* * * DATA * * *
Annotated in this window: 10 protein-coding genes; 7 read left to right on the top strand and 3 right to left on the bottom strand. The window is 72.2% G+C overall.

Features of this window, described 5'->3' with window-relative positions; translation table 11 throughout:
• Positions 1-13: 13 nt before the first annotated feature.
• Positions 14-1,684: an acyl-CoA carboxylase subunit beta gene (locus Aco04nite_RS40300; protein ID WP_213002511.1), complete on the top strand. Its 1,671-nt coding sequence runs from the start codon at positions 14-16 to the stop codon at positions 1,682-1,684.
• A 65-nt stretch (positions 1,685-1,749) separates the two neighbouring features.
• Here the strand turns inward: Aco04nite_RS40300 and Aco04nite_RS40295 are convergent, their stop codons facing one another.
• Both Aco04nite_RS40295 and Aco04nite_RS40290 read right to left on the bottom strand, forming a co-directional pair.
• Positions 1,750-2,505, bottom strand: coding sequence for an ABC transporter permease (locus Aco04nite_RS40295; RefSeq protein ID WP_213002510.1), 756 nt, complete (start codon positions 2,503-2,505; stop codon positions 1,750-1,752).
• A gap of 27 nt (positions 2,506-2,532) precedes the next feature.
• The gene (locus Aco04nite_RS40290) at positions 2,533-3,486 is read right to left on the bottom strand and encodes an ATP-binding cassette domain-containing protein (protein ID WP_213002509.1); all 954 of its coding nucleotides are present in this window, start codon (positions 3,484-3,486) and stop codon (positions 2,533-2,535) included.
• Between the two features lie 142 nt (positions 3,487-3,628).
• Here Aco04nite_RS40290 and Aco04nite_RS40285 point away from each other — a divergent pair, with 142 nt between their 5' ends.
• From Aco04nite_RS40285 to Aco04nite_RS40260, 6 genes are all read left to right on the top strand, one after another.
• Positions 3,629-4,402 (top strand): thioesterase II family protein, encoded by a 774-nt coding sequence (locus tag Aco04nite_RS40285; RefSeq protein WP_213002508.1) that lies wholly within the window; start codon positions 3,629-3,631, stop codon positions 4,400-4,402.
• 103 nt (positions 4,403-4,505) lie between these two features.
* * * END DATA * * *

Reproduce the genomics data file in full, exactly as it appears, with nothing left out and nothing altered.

Annotated in this window: 10 protein-coding genes; 7 read left to right on the top strand and 3 right to left on the bottom strand. The window is 72.2% G+C overall.

Features of this window, described 5'->3' with window-relative positions; translation table 11 throughout:
• Positions 1-13: 13 nt before the first annotated feature.
• Positions 14-1,684: an acyl-CoA carboxylase subunit beta gene (locus Aco04nite_RS40300; protein ID WP_213002511.1), complete on the top strand. Its 1,671-nt coding sequence runs from the start codon at positions 14-16 to the stop codon at positions 1,682-1,684.
• A 65-nt stretch (positions 1,685-1,749) separates the two neighbouring features.
• Here the strand turns inward: Aco04nite_RS40300 and Aco04nite_RS40295 are convergent, their stop codons facing one another.
• Both Aco04nite_RS40295 and Aco04nite_RS40290 read right to left on the bottom strand, forming a co-directional pair.
• Positions 1,750-2,505, bottom strand: coding sequence for an ABC transporter permease (locus Aco04nite_RS40295; RefSeq protein ID WP_213002510.1), 756 nt, complete (start codon positions 2,503-2,505; stop codon positions 1,750-1,752).
• A gap of 27 nt (positions 2,506-2,532) precedes the next feature.
• The gene (locus Aco04nite_RS40290) at positions 2,533-3,486 is read right to left on the bottom strand and encodes an ATP-binding cassette domain-containing protein (protein ID WP_213002509.1); all 954 of its coding nucleotides are present in this window, start codon (positions 3,484-3,486) and stop codon (positions 2,533-2,535) included.
• Between the two features lie 142 nt (positions 3,487-3,628).
• Here Aco04nite_RS40290 and Aco04nite_RS40285 point away from each other — a divergent pair, with 142 nt between their 5' ends.
• From Aco04nite_RS40285 to Aco04nite_RS40260, 6 genes are all read left to right on the top strand, one after another.
• Positions 3,629-4,402 (top strand): thioesterase II family protein, encoded by a 774-nt coding sequence (locus tag Aco04nite_RS40285; RefSeq protein WP_213002508.1) that lies wholly within the window; start codon positions 3,629-3,631, stop codon positions 4,400-4,402.
• 103 nt (positions 4,403-4,505) lie between these two features.